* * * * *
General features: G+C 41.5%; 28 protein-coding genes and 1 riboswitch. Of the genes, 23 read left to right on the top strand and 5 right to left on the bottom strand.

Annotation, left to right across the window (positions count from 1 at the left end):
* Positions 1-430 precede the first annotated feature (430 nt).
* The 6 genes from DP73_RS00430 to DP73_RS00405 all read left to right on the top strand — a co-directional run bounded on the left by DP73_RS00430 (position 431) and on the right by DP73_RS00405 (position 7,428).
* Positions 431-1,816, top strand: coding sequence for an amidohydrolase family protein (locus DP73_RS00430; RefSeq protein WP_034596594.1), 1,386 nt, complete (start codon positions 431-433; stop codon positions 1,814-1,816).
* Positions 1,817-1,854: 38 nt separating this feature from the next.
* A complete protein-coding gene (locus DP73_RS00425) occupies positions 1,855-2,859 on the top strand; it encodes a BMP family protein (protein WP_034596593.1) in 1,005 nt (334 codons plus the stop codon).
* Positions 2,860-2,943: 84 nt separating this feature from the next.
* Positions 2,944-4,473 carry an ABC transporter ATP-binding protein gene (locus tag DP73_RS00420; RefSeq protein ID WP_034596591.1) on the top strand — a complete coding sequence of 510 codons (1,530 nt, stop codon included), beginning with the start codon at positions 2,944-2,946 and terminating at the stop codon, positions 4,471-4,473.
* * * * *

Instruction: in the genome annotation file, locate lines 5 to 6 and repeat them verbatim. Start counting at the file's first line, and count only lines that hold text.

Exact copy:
* Positions 431-1,816, top strand: coding sequence for an amidohydrolase family protein (locus DP73_RS00430; RefSeq protein WP_034596594.1), 1,386 nt, complete (start codon positions 431-433; stop codon positions 1,814-1,816).
* Positions 1,817-1,854: 38 nt separating this feature from the next.